5 Books You May Have Missed in September
Bethanne Patrick Recommends Debuts, Translated Fiction, and More
Each month as I scroll through hundreds of books I am embarrassed for all of us. We have so many riches at our fingertips and yet so few of us take the time to discover them—including me. I can pretend to blame my editor, who limits this column to five titles (although every once in a while I’m allowed to expand the list, see last month’s collection of books by women), but I am also to blame, my head easily swayed by the big commercial galleys that arrive by mail. Meanwhile, books like the ones on this list get less buzz but are just as, if not more, deserving our time. Think about it.
Faïza Guène, trans. by Sarah Ardizzone, Men Don’t Cry
(Cassava Republic Press)
Mourad Chennoun lives in Nice with his Algerian-immigrant parents and is fast eating his way toward a life as a fat bachelor when his father has a stroke, and Mourad sets off to bring his sister Dounia home from Paris. Author Guène, who published her first bestselling book in France at age 19, once again has a hit on her hands in a novel that leaps from the page with the authenticity of family squabbles and teenaged struggles. Like all superb novelists, Guène knows how to take the global experience of adapting to a new culture and make it achingly specific to her own characters. Dounia, accused by her parents of being a “Christine”, or French girl, makes a full break from them. Mourad’s attempts to lead her back only highlight his own awakening to worldly living.
Zina, 18 years old, agrees to an arranged marriage that will take her from her home in Nigeria to Houston, Texas. Her new husband Eziafa Okereke hasn’t made much of his life in the United States, and forces Zina to train as a nurse. Author Kilanko was born in Ibadan, Nigeria, and emigrated to Canada, where her debut novel Daughters Who Walk This Path was a bestseller and longlisted for the Etisalat Prize and the 2016 Nigeria Literature Prize; she lives in Ontario, where she also works as a children’s mental-health therapist, a position that definitely informs her work. In seeing both Eziafa’s frustrations and Zina’s trauma, readers will watch a relationship disintegrate, but also be treated to some of the best-written dialogue I’ve read in a long time.
Tawhida Tanya Evanson, Book of Wings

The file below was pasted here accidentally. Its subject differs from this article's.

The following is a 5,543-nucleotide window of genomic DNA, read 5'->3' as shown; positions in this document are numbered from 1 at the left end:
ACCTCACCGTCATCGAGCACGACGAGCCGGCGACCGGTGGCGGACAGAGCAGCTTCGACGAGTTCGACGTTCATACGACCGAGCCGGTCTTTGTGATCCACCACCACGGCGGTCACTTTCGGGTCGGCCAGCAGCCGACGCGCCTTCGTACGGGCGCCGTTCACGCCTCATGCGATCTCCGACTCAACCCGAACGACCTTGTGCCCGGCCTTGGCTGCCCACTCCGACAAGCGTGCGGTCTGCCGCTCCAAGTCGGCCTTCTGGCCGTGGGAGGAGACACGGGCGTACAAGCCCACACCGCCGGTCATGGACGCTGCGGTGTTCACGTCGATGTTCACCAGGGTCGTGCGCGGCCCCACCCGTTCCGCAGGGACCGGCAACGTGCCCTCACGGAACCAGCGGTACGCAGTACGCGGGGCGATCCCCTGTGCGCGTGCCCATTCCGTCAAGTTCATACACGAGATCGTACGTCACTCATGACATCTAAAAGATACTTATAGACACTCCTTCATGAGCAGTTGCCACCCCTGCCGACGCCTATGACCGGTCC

The Antiguan-Canadian writer, poet, oral storyteller, and dervish Tawhida Tanya Evanson leads writers across continents to Morocco in a story of a woman chasing her lover and, ultimately, herself. This is the first fictional work from Evanson, who directs the Banff Centre for the Spoken Word, and it will be no surprise that Book of Wings often feels like the best kind of spoken-word storytelling. When Maya and her lover Shams leave Vancouver on a trip around the world, you want their happiness even as you suspect it won’t continue. “Travel is a good ritual, like prayer,” she writes. “Rituals are reminders.” For Maya, heartbreak while traveling is a reminder of where her origins lie, on the African continent, perhaps even partially in the places she’s able to begin noticing and appreciating as she starts to heal.
Charles Rafferty, Moscodelphia
Confession time: I’m a complete sucker for anything dystopian, and the title of poet Charles Rafferty’s debut novel sucked me in big time. I was not disappointed by his story of a girl named Magda Puzanov, whose family is Russian and living in the Pennsylvania countryside, presumably after a world-altering conflict. Things aren’t particularly good for the Puzanovs and their neighbors; whenever an “angel” falls from the sky, they feast on its “musky” flesh until their bellies are full to bursting, as other food is scarce. This, despite a government that includes a Ministry of Opulence that rounds up eligible women for distribution in Moscodelphia. When Magda is bid on by Josef, a Ministry bureaucrat, her life worsens until she finds her childhood love, the albino Anton, and they plot their escape. If you think things will improve, think again—but stay for the language, the descriptions, the imaginative possibilities of things Rafferty choose not to explain.
Subimal Misra, trans. by Venkatasmar Ramaswamy, Wild Animals Prohibited
This collection of stories from the 1970s and 1980s offers readers in English the sublime chance to read Misra’s work. An artist who called himself an “anti-writer,” Subimal Misra broke as many narrative rules as he possibly could, not simply to challenge literary convention, but to challenge societal injustice. Things happen quickly in his stories. A character who might seem jovial and sympathetic does something casually cruel without breaking stride. Someone watching another person suddenly inserts himself in her life, grotesquely but involuntarily. However, Misra has declared “The emphasis is not on what I say, but how I say it”, and it’s through his many kinds of narrative pastiche and college that he draws readerly attention to the darkest edges of his concerns. One story uses reportage, another plays with font size, still another employs the heightened language of women’s magazines to remind readers of the hypocrisy built in to society when it comes to femininity. Devotees of experimentalism will easily see Misra’s homage to Godard in these stories. What’s less easy to see and perhaps more important is Misra’s anger at how easily those with resources ignore those who lack them.